Formidable to fearsome

Formidable to fearsome


Formidable to fearsome

Virender Sehwag enhanced his reputation with massive knocks in Test cricket.

The graduation from formidable to fearsome didn’t transpire overnight. That said, 2009 will go down as a momentous year in the history of Indian cricket.

In terms of mass adulation, few sides can match the Indian cricket team. That adulation grew manifold in the last 12 months as India carved a niche of their own, twice briefly holding the number one slot in one-day cricket and assuring themselves of the coveted year-end number one status in the ICC Test rankings.

Even a country obsessed with individual accomplishments and personal milestones couldn’t have asked for more from the national side. Shrewdly marshalled by Mahendra Singh Dhoni, India went undefeated in Test cricket in 2009 and held their own in the 50-over format too.

The ICC events were, however, a completely different cup of tea. India failed to make the knockout stages of both the World T20 in England in June and the 50-over Champions Trophy in South Africa in September-October, twin disappointments that took a bit of gloss away from an otherwise wonderful year for team and individuals.
India’s progression to the top of the Test standings is an apt reflection of the quality of cricket they have consistently put on view for the last couple of years. India began the new year much like they ended the old, with a series win; this one carried greater significance because in April, Dhoni’s band became the first Indian outfit since 1968 to win a Test series in New Zealand.

India played just six Tests in 2009, winning three and drawing the other three. Seldom were they stretched or pushed to a corner. Their 2-0 triumph at home over Sri Lanka earlier this month was their fourth consecutive Test series win. There is a genuine belief within the ranks now that no matter what, there is enough quality in the ranks to bail them out of trouble.

The limited-overs game was almost equally rewarding, notwithstanding the Champions Trophy setback. Indeed, that was one of only two blips as India won a bilateral series and a triangular competition in Sri Lanka which sandwiched a maiden one-day series success in New Zealand and a 2-1 triumph in the Caribbean. The Champions Trophy debacle was followed by a 2-4 loss to a below-strength Australia at home, a pill as bitter to swallow as early elimination from the ICC’s showpiece event was.

India’s batting stalwarts had a wonderful time, while the bowlers did just enough without setting the stage on fire. Not surprisingly, Sachin Tendulkar was one of the leading lights as he went on to complete not just 20 years as an international cricketer but also 17,000 one-day runs and 30,000 international runs, mind-boggling numbers to go along with a whopping 48 international centuries.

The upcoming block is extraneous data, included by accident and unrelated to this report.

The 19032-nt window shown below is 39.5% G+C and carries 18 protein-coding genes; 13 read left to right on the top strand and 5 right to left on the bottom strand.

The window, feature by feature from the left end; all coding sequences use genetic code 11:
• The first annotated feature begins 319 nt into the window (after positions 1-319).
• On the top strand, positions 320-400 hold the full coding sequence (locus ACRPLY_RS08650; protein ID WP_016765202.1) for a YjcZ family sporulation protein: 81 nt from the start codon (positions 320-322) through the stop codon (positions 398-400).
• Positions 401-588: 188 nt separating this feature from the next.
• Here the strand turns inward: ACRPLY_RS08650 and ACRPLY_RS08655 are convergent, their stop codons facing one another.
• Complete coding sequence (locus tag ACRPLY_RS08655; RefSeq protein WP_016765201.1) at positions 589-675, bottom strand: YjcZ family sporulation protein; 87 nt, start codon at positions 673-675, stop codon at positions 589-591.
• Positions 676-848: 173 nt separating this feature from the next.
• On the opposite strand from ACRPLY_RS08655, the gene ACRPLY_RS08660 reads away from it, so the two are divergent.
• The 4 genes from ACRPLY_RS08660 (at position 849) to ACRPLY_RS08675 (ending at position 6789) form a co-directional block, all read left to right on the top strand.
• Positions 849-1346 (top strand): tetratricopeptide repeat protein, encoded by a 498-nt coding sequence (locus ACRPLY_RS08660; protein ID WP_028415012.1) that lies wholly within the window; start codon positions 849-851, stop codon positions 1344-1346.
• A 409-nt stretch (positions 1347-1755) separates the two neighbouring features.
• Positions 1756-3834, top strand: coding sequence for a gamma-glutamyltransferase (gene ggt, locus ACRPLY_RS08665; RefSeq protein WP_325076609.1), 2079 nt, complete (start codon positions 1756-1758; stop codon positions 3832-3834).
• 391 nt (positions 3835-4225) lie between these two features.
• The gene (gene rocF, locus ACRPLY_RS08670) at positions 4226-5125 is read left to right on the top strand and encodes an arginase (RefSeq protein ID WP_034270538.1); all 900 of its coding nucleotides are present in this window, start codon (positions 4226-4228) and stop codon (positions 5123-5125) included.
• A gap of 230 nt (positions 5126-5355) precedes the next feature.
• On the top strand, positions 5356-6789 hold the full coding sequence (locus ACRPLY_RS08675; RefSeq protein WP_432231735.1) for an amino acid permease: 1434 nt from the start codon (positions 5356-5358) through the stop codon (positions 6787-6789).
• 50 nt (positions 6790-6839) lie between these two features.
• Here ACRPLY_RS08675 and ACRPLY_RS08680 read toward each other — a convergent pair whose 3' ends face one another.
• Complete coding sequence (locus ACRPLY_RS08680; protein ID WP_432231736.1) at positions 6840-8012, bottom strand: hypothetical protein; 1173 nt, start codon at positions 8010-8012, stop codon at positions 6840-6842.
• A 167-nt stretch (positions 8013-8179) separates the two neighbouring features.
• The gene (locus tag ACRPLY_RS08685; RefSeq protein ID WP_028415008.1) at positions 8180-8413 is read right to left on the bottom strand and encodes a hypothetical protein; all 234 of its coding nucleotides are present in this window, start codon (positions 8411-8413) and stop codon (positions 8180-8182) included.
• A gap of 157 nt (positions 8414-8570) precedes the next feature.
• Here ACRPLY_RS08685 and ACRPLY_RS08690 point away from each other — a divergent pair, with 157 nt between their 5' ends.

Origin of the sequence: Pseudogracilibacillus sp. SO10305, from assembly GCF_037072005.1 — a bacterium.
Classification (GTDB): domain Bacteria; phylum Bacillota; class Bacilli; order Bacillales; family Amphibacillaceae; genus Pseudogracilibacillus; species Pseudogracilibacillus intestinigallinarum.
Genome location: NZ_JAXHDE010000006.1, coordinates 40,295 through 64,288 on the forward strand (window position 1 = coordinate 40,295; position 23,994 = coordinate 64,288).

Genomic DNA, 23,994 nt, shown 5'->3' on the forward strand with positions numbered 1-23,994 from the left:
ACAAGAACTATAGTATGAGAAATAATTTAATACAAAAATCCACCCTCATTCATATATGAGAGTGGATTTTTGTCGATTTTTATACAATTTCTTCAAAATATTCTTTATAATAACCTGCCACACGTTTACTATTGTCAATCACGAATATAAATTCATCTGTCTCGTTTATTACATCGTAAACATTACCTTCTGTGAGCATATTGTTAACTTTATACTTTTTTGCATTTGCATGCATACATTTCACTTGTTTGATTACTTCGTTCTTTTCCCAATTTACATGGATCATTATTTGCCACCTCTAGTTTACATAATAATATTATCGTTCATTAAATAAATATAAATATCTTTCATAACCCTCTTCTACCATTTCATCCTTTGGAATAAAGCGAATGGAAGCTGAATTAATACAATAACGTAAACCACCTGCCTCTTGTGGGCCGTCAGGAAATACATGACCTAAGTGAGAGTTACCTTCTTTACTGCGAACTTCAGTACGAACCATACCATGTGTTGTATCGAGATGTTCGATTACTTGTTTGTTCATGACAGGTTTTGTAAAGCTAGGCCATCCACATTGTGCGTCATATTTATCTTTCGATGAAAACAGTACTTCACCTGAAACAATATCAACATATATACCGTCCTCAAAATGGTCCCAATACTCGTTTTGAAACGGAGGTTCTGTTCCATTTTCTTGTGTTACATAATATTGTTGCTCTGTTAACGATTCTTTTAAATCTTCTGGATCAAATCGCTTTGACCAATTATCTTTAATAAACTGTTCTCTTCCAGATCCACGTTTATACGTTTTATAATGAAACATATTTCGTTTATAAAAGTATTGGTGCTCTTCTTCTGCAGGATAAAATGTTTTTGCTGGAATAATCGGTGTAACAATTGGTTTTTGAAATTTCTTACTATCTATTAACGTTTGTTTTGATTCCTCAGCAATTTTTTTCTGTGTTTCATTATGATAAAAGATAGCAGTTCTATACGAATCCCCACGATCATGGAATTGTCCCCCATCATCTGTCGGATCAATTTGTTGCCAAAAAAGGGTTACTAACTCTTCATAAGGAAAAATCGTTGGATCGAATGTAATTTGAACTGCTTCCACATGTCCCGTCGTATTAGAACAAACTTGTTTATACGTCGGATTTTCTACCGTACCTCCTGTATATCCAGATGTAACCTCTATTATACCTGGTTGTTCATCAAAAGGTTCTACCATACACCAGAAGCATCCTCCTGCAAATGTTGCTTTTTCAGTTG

In a further indication that India are no longer a one-man batting army, several other batsmen hogged the limelight at various stages, none more emphatically than the complementary Delhi opening duo of Virender Sehwag and Gautam Gambhir. After grabbing the record for the fastest hundred by an Indian in one-day cricket, Sehwag narrowly – by seven agonising runs! – missed out on becoming the first batsman to score three Test triple tons, his uniquely destructive brand of batsmanship giving bowlers sleepless nights and umpires enough stretching exercises.

Without being as bruising, Gambhir was no less effective. By the time India were done with Test cricket for 2009, the left-hander had made seven hundreds in his last nine games, won the ICC Test Player of the Year award and shown that he could seamlessly flit between systematic dismantler and meticulous accumulator. Indeed, the Gambhir-Sehwag tandem was a huge force behind India’s surge in both forms of the game, their frenetic rate of scoring and prolific opening stands setting the foundation for a classy middle order to erect monumental structures upon.
Rahul Dravid shrugged off a forgettable 2008 with consecutive hundreds against Sri Lanka and made a brief, slightly confusing, return to the one-day format, while Dhoni stacked up the hundreds in both versions with staggering regularity towards the end of the year. Yuvraj Singh showcased increasing levels of comfort and assurance at the Test level, while the bench strength responded adequately when the need arose, no one more impressive than Tamil Nadu opener Murali Vijay.

The bowling suffered for long periods in the one-day game in the absence of an injured Zaheer Khan. Ishant Sharma went dramatically off the boil, and Irfan Pathan and Munaf Patel fell out of favour after ordinary performances. Ashish Nehra’s return to the limited-overs game after four years in the wilderness was the lone bright spot, but India’s bowlers continued to struggle on flat tracks in Test cricket, the retired Anil Kumble sorely missed at crucial moments.

The balance sheet shows more plusses than minuses, but the events gone by will have little meaning when 2009 gives way to 2010. New challenges lie ahead, none more demanding than the World T20 in the Caribbean in the first half of the year, as Dhoni’s men eye unfinished business.

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